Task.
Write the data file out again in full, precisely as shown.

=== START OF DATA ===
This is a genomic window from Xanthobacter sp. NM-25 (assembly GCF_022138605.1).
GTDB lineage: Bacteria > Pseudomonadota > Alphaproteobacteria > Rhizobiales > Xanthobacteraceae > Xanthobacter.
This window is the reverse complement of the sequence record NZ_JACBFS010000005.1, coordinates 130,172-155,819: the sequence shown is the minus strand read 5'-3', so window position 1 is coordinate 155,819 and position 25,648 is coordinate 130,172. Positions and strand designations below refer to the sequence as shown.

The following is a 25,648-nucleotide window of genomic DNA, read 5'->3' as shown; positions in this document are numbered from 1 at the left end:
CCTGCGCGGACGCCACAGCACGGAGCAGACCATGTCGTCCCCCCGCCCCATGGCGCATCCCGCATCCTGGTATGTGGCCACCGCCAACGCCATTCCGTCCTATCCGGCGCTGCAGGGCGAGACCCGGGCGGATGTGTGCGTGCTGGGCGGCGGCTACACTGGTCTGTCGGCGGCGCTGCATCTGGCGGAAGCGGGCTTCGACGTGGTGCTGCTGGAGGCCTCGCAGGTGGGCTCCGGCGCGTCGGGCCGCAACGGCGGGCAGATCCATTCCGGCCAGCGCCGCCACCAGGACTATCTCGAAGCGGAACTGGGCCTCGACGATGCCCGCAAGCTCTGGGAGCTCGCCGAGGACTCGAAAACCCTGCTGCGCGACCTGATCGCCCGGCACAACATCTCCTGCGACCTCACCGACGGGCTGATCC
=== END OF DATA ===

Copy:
This is a genomic window from Xanthobacter sp. NM-25 (assembly GCF_022138605.1).
GTDB lineage: Bacteria > Pseudomonadota > Alphaproteobacteria > Rhizobiales > Xanthobacteraceae > Xanthobacter.
This window is the reverse complement of the sequence record NZ_JACBFS010000005.1, coordinates 130,172-155,819: the sequence shown is the minus strand read 5'-3', so window position 1 is coordinate 155,819 and position 25,648 is coordinate 130,172. Positions and strand designations below refer to the sequence as shown.

The following is a 25,648-nucleotide window of genomic DNA, read 5'->3' as shown; positions in this document are numbered from 1 at the left end:
CCTGCGCGGACGCCACAGCACGGAGCAGACCATGTCGTCCCCCCGCCCCATGGCGCATCCCGCATCCTGGTATGTGGCCACCGCCAACGCCATTCCGTCCTATCCGGCGCTGCAGGGCGAGACCCGGGCGGATGTGTGCGTGCTGGGCGGCGGCTACACTGGTCTGTCGGCGGCGCTGCATCTGGCGGAAGCGGGCTTCGACGTGGTGCTGCTGGAGGCCTCGCAGGTGGGCTCCGGCGCGTCGGGCCGCAACGGCGGGCAGATCCATTCCGGCCAGCGCCGCCACCAGGACTATCTCGAAGCGGAACTGGGCCTCGACGATGCCCGCAAGCTCTGGGAGCTCGCCGAGGACTCGAAAACCCTGCTGCGCGACCTGATCGCCCGGCACAACATCTCCTGCGACCTCACCGACGGGCTGATCC